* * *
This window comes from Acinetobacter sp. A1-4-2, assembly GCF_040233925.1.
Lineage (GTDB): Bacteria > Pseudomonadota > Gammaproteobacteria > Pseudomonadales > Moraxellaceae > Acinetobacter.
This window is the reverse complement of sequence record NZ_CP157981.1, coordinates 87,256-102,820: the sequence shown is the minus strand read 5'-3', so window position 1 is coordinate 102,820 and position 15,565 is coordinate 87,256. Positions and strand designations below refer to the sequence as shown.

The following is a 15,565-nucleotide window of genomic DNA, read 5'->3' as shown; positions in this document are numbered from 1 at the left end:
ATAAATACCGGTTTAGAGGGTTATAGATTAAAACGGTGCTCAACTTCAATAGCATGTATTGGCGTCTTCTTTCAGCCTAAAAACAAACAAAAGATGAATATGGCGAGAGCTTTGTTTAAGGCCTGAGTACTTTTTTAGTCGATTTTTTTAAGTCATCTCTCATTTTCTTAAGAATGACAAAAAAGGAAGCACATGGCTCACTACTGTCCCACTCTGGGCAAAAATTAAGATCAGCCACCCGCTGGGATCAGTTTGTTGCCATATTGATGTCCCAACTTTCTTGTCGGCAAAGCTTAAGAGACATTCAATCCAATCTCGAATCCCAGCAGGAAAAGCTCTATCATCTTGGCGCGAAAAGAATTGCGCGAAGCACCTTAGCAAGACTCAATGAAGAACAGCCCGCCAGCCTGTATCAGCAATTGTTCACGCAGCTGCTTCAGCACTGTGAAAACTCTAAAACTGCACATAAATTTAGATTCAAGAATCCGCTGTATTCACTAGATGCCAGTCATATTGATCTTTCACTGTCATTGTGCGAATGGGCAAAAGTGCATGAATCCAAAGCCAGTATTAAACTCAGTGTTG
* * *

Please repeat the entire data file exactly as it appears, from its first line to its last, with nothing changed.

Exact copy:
This window comes from Acinetobacter sp. A1-4-2, assembly GCF_040233925.1.
Lineage (GTDB): Bacteria > Pseudomonadota > Gammaproteobacteria > Pseudomonadales > Moraxellaceae > Acinetobacter.
This window is the reverse complement of sequence record NZ_CP157981.1, coordinates 87,256-102,820: the sequence shown is the minus strand read 5'-3', so window position 1 is coordinate 102,820 and position 15,565 is coordinate 87,256. Positions and strand designations below refer to the sequence as shown.

The following is a 15,565-nucleotide window of genomic DNA, read 5'->3' as shown; positions in this document are numbered from 1 at the left end:
ATAAATACCGGTTTAGAGGGTTATAGATTAAAACGGTGCTCAACTTCAATAGCATGTATTGGCGTCTTCTTTCAGCCTAAAAACAAACAAAAGATGAATATGGCGAGAGCTTTGTTTAAGGCCTGAGTACTTTTTTAGTCGATTTTTTTAAGTCATCTCTCATTTTCTTAAGAATGACAAAAAAGGAAGCACATGGCTCACTACTGTCCCACTCTGGGCAAAAATTAAGATCAGCCACCCGCTGGGATCAGTTTGTTGCCATATTGATGTCCCAACTTTCTTGTCGGCAAAGCTTAAGAGACATTCAATCCAATCTCGAATCCCAGCAGGAAAAGCTCTATCATCTTGGCGCGAAAAGAATTGCGCGAAGCACCTTAGCAAGACTCAATGAAGAACAGCCCGCCAGCCTGTATCAGCAATTGTTCACGCAGCTGCTTCAGCACTGTGAAAACTCTAAAACTGCACATAAATTTAGATTCAAGAATCCGCTGTATTCACTAGATGCCAGTCATATTGATCTTTCACTGTCATTGTGCGAATGGGCAAAAGTGCATGAATCCAAAGCCAGTATTAAACTCAGTGTTG